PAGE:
The path integral (2) can be evaluated through the method of steepest descent: expanding around the minima of the Euclidean action $S_E$. One of the minimum of Euclidean action gives a solution in the Euclidean spacetime (since we are discussing quantum mechanical situation, the Euclidean spacetime is one-dimensional): $$\frac{\delta S_E}{\delta x}=0,\tag{5}$$ which has the well-known kink solutioin: $$\bar{x}(\tau)=\tanh(\tau-\tau_0),\tag{6}$$ where $\tau_0$ is an arbitrary constant, originating from the $\tau-$translation symmetry of $S_E$. In the path integral we need to integrate $\tau_0$ to sum over all translated paths of expression (6). For simplicity, let us take $\tau_0=0$ to look into the profile of the solution. It is shown as following:

Kink solution in Euclidean spacetime.

Note that there is no classical solution in Minkowski spacetime to $$\frac{\delta S_M}{\delta x}=0 \tag{7}$$ with the same initial and final conditions because any path will break the energy conservation law. Now we can actually proceed further upon the method of steepest decent and obtain at the leading order: $$\lim_{\tau\rightarrow\infty}\langle R|e^{-H\tau}|L\rangle\sim e^{-S_E[\bar{x}(\tau)]}.\tag{8}$$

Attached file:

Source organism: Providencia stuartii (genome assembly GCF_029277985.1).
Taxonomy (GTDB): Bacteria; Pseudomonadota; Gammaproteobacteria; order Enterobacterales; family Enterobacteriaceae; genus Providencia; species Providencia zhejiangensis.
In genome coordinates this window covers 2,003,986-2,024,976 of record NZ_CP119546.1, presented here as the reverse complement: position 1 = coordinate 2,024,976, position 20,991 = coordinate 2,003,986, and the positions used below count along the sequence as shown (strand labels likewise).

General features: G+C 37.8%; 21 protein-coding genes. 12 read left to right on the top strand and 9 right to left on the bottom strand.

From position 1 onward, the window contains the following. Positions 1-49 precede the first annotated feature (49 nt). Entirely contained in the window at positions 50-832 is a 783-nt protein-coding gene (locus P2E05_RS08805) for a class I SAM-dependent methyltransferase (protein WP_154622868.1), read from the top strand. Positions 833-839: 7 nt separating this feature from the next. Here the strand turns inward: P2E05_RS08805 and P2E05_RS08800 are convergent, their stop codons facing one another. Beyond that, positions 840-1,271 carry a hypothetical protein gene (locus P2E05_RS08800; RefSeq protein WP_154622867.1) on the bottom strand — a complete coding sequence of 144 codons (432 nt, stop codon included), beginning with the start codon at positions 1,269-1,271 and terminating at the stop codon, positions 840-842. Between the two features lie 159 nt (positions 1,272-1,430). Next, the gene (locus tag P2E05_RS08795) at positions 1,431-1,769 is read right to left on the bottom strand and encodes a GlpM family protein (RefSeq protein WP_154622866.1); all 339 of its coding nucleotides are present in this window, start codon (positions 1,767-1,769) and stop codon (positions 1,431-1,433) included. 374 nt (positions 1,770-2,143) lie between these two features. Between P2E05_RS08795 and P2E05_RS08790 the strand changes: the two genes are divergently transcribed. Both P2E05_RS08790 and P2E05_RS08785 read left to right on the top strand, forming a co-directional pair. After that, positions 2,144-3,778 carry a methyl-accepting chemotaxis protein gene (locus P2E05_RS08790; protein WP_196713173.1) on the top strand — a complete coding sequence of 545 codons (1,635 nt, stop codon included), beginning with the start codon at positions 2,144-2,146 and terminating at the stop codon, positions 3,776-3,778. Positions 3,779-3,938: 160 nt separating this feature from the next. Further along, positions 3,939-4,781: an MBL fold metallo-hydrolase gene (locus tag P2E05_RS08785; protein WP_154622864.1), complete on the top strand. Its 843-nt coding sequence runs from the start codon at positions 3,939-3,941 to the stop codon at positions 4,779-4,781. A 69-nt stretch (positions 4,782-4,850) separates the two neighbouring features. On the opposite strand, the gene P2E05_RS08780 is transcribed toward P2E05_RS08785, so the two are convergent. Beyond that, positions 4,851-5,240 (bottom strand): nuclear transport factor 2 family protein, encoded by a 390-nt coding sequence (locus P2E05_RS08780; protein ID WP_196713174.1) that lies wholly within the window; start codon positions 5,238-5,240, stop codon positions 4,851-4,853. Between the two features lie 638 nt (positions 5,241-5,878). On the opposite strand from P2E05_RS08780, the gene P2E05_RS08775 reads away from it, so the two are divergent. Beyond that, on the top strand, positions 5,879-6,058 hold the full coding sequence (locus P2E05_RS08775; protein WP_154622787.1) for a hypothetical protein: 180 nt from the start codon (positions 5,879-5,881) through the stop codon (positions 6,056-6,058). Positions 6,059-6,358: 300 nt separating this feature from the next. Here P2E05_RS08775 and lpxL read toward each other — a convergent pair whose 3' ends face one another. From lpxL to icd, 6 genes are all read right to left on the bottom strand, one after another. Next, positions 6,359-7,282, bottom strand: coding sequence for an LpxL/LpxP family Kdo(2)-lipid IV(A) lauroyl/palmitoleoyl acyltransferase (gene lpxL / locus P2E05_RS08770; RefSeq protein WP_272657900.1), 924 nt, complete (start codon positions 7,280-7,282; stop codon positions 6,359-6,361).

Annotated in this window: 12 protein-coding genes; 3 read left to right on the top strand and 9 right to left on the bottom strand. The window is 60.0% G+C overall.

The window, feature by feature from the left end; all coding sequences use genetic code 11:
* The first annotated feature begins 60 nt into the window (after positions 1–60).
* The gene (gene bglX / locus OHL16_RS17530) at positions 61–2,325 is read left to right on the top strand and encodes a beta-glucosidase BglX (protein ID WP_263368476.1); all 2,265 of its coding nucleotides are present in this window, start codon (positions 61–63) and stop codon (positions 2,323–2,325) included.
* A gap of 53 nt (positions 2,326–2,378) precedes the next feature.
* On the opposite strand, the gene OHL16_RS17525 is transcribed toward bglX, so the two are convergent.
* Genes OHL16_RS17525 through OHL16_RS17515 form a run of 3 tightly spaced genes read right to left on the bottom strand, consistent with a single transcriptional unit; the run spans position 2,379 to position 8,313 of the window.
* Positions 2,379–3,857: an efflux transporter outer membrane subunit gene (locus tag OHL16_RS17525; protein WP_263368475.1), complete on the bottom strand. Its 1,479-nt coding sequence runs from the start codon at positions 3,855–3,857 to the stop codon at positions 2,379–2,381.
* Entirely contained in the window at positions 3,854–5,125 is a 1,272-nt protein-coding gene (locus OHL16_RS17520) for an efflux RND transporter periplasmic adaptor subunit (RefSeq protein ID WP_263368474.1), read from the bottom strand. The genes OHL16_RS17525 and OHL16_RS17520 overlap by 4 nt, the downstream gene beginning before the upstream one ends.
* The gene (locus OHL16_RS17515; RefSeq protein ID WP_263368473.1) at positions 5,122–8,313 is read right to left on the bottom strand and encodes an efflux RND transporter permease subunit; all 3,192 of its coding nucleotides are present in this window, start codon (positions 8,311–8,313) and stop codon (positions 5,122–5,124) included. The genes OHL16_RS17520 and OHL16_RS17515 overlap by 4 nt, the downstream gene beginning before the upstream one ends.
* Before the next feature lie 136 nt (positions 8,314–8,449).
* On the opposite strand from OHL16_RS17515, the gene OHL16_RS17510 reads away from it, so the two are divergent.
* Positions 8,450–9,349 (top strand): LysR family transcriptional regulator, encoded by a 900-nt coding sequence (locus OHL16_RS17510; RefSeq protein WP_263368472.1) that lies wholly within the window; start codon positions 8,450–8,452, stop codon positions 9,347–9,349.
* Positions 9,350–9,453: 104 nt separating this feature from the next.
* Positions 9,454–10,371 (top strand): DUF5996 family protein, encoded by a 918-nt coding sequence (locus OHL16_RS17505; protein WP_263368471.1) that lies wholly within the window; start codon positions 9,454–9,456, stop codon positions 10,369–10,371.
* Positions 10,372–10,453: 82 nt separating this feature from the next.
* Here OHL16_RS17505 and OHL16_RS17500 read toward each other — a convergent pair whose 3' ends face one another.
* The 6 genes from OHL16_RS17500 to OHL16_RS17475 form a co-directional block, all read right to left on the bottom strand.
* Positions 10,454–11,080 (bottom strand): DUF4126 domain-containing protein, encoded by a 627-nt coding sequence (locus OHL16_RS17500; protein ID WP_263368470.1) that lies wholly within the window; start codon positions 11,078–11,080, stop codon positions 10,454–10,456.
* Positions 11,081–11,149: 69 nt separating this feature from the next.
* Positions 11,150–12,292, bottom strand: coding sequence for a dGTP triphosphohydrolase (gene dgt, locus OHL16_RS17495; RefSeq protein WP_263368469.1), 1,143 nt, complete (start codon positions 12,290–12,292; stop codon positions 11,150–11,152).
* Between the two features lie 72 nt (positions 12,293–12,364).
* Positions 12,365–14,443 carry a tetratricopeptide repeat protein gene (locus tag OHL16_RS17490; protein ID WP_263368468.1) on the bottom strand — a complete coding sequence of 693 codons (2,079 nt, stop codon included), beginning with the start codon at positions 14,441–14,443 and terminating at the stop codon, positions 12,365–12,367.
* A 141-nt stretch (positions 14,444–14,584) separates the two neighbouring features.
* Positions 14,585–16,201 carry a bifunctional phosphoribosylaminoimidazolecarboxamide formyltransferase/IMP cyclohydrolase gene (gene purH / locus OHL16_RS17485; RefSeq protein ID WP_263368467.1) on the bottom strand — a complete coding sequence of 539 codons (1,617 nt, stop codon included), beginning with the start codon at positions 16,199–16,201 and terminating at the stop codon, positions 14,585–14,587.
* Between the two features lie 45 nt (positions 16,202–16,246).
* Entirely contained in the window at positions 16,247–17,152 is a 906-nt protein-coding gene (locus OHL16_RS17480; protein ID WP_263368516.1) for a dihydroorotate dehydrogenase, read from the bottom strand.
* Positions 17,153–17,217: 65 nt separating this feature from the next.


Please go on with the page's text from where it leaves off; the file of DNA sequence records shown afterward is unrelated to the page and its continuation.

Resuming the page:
Up to here, everything is fine. But somehow people interpret the above result as the tunnelling rate from the left minimum to the right minimum. I know there are more things in the whole story. For instance, one may recognize the result Eq.(8) as the exponential suppression that one will obtain in a WKB calculation of solving the stationary Schrödinger equation and hence justify the interpretation.

But what I encounter more frequently is that, the reason we interpret Eq.(8) as the tunnelling rate because we can continue it back to the Minkowski result. Perhaps the logic is the following (Note, I infer this logic from sentences and there may be something deeper they mean. This is what I want to discuss in this post). Since the instanton action is ocassionally independent of $\tau$, when we continue back, formally substitute $\tau=it$, we still have such an exponential suppression.